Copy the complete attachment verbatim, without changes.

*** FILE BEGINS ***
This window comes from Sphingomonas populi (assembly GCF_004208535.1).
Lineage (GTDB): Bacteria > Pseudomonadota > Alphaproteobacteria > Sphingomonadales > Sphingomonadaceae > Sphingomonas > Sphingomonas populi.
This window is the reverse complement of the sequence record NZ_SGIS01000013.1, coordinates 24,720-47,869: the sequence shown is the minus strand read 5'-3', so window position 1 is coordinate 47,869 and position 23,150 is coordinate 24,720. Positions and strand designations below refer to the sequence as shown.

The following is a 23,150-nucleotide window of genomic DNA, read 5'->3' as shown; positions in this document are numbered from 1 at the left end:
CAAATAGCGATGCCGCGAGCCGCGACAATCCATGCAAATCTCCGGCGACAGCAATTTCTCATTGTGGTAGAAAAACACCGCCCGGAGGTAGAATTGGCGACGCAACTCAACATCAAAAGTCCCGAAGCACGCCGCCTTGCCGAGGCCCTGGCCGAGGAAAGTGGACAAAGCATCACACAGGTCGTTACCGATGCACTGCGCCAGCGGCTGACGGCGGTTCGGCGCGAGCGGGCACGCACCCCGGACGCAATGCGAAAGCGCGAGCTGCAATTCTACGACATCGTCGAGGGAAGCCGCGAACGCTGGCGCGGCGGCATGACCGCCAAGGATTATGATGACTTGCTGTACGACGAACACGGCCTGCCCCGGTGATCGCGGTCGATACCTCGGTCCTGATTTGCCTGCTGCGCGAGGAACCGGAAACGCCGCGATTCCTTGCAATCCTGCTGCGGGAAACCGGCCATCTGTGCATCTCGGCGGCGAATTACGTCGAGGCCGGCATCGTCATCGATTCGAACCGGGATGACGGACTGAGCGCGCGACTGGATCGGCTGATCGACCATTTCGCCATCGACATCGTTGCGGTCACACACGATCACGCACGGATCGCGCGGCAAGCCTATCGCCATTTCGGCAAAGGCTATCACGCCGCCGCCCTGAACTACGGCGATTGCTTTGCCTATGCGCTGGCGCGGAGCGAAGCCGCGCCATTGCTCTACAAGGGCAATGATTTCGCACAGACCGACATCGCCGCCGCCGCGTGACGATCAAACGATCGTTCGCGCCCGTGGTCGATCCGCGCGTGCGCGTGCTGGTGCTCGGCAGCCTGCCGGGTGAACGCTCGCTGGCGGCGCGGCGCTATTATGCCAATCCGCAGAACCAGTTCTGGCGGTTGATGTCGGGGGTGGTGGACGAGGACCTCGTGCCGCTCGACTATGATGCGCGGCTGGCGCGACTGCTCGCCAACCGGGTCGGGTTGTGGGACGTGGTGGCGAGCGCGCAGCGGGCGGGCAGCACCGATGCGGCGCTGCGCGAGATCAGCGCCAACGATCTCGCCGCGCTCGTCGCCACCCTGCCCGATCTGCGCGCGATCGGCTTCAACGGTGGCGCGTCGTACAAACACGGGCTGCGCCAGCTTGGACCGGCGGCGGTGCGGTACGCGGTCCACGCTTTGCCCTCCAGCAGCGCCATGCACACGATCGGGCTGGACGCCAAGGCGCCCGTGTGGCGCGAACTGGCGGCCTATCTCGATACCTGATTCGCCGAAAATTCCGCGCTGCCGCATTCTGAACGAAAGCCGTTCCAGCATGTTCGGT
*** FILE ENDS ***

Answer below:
This window comes from Sphingomonas populi (assembly GCF_004208535.1).
Lineage (GTDB): Bacteria > Pseudomonadota > Alphaproteobacteria > Sphingomonadales > Sphingomonadaceae > Sphingomonas > Sphingomonas populi.
This window is the reverse complement of the sequence record NZ_SGIS01000013.1, coordinates 24,720-47,869: the sequence shown is the minus strand read 5'-3', so window position 1 is coordinate 47,869 and position 23,150 is coordinate 24,720. Positions and strand designations below refer to the sequence as shown.

The following is a 23,150-nucleotide window of genomic DNA, read 5'->3' as shown; positions in this document are numbered from 1 at the left end:
CAAATAGCGATGCCGCGAGCCGCGACAATCCATGCAAATCTCCGGCGACAGCAATTTCTCATTGTGGTAGAAAAACACCGCCCGGAGGTAGAATTGGCGACGCAACTCAACATCAAAAGTCCCGAAGCACGCCGCCTTGCCGAGGCCCTGGCCGAGGAAAGTGGACAAAGCATCACACAGGTCGTTACCGATGCACTGCGCCAGCGGCTGACGGCGGTTCGGCGCGAGCGGGCACGCACCCCGGACGCAATGCGAAAGCGCGAGCTGCAATTCTACGACATCGTCGAGGGAAGCCGCGAACGCTGGCGCGGCGGCATGACCGCCAAGGATTATGATGACTTGCTGTACGACGAACACGGCCTGCCCCGGTGATCGCGGTCGATACCTCGGTCCTGATTTGCCTGCTGCGCGAGGAACCGGAAACGCCGCGATTCCTTGCAATCCTGCTGCGGGAAACCGGCCATCTGTGCATCTCGGCGGCGAATTACGTCGAGGCCGGCATCGTCATCGATTCGAACCGGGATGACGGACTGAGCGCGCGACTGGATCGGCTGATCGACCATTTCGCCATCGACATCGTTGCGGTCACACACGATCACGCACGGATCGCGCGGCAAGCCTATCGCCATTTCGGCAAAGGCTATCACGCCGCCGCCCTGAACTACGGCGATTGCTTTGCCTATGCGCTGGCGCGGAGCGAAGCCGCGCCATTGCTCTACAAGGGCAATGATTTCGCACAGACCGACATCGCCGCCGCCGCGTGACGATCAAACGATCGTTCGCGCCCGTGGTCGATCCGCGCGTGCGCGTGCTGGTGCTCGGCAGCCTGCCGGGTGAACGCTCGCTGGCGGCGCGGCGCTATTATGCCAATCCGCAGAACCAGTTCTGGCGGTTGATGTCGGGGGTGGTGGACGAGGACCTCGTGCCGCTCGACTATGATGCGCGGCTGGCGCGACTGCTCGCCAACCGGGTCGGGTTGTGGGACGTGGTGGCGAGCGCGCAGCGGGCGGGCAGCACCGATGCGGCGCTGCGCGAGATCAGCGCCAACGATCTCGCCGCGCTCGTCGCCACCCTGCCCGATCTGCGCGCGATCGGCTTCAACGGTGGCGCGTCGTACAAACACGGGCTGCGCCAGCTTGGACCGGCGGCGGTGCGGTACGCGGTCCACGCTTTGCCCTCCAGCAGCGCCATGCACACGATCGGGCTGGACGCCAAGGCGCCCGTGTGGCGCGAACTGGCGGCCTATCTCGATACCTGATTCGCCGAAAATTCCGCGCTGCCGCATTCTGAACGAAAGCCGTTCCAGCATGTTCGGT